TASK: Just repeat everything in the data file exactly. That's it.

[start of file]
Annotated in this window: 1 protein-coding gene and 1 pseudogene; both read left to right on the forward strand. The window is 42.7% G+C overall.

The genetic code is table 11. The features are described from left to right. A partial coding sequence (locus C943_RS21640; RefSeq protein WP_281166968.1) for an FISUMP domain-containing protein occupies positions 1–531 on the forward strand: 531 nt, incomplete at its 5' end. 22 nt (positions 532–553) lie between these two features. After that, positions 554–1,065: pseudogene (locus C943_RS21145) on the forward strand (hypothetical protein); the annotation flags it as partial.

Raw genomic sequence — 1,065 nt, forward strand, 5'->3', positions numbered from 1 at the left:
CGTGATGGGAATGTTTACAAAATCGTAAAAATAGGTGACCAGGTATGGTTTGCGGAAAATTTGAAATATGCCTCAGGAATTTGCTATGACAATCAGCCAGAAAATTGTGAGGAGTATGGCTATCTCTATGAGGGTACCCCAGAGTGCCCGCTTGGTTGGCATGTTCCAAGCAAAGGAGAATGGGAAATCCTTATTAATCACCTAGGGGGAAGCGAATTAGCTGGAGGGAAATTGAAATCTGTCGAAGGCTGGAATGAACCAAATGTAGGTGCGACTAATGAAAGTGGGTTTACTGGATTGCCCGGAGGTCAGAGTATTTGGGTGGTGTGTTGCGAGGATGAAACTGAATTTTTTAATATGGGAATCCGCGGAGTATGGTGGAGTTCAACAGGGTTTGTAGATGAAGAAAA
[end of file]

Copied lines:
Annotated in this window: 1 protein-coding gene and 1 pseudogene; both read left to right on the forward strand. The window is 42.7% G+C overall.

The genetic code is table 11. The features are described from left to right. A partial coding sequence (locus C943_RS21640; RefSeq protein WP_281166968.1) for an FISUMP domain-containing protein occupies positions 1–531 on the forward strand: 531 nt, incomplete at its 5' end. 22 nt (positions 532–553) lie between these two features. After that, positions 554–1,065: pseudogene (locus C943_RS21145) on the forward strand (hypothetical protein); the annotation flags it as partial.

Raw genomic sequence — 1,065 nt, forward strand, 5'->3', positions numbered from 1 at the left:
CGTGATGGGAATGTTTACAAAATCGTAAAAATAGGTGACCAGGTATGGTTTGCGGAAAATTTGAAATATGCCTCAGGAATTTGCTATGACAATCAGCCAGAAAATTGTGAGGAGTATGGCTATCTCTATGAGGGTACCCCAGAGTGCCCGCTTGGTTGGCATGTTCCAAGCAAAGGAGAATGGGAAATCCTTATTAATCACCTAGGGGGAAGCGAATTAGCTGGAGGGAAATTGAAATCTGTCGAAGGCTGGAATGAACCAAATGTAGGTGCGACTAATGAAAGTGGGTTTACTGGATTGCCCGGAGGTCAGAGTATTTGGGTGGTGTGTTGCGAGGATGAAACTGAATTTTTTAATATGGGAATCCGCGGAGTATGGTGGAGTTCAACAGGGTTTGTAGATGAAGAAAA